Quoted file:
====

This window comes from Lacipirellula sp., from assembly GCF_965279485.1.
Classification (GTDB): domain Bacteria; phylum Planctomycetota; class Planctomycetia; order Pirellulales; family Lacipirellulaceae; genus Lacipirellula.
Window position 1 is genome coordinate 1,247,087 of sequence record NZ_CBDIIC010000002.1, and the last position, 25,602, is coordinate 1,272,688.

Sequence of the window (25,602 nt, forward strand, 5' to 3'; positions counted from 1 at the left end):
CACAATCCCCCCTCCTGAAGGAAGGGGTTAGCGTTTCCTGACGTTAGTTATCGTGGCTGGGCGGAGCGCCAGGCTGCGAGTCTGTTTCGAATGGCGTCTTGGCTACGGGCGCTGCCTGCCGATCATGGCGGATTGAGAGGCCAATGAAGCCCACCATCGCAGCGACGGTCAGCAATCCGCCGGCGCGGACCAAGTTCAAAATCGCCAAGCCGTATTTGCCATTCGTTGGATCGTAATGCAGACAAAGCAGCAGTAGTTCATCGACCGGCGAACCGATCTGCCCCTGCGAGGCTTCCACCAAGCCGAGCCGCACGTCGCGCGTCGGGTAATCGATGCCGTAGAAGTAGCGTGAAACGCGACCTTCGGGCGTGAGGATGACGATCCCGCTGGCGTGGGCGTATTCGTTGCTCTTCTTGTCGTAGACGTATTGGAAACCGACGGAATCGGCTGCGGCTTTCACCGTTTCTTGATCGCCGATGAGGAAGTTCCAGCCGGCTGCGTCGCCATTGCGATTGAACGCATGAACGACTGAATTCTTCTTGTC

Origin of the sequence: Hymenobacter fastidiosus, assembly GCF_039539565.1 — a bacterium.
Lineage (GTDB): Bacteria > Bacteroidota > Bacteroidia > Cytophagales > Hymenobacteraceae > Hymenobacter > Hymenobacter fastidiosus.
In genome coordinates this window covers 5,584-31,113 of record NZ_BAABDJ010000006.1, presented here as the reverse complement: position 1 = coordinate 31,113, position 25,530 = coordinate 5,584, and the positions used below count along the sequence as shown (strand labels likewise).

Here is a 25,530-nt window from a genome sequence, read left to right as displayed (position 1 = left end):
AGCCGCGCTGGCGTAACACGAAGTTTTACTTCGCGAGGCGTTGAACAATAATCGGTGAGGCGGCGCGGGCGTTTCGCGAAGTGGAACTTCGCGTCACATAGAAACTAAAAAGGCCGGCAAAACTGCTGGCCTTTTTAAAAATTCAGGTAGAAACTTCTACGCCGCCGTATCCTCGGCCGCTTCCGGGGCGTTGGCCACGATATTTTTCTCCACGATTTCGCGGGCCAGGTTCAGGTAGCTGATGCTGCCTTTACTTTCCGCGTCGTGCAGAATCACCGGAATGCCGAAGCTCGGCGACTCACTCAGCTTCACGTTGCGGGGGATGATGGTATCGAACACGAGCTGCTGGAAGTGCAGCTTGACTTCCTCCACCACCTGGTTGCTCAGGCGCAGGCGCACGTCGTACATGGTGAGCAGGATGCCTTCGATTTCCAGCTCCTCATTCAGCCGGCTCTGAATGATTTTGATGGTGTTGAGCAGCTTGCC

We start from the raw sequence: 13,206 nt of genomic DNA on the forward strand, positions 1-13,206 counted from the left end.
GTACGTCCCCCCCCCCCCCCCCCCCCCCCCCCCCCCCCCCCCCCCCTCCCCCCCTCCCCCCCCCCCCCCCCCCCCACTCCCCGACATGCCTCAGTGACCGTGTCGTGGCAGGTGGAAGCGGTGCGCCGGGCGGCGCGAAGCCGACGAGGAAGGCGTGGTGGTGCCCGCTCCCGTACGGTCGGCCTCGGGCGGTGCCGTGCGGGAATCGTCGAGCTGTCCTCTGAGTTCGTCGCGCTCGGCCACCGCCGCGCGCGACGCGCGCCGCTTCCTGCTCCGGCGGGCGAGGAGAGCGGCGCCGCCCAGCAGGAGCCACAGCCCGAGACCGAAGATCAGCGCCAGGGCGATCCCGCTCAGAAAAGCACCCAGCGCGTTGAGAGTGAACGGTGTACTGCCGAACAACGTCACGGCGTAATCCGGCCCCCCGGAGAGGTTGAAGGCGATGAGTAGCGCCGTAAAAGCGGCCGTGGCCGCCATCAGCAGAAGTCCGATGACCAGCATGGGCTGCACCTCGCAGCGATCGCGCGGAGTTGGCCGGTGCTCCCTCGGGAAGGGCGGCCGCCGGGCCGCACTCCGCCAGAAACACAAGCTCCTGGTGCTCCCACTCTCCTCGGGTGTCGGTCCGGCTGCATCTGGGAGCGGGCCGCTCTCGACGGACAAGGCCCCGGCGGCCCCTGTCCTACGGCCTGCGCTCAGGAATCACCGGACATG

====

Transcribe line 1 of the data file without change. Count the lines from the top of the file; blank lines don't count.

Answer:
This window comes from Lacipirellula sp., from assembly GCF_965279485.1.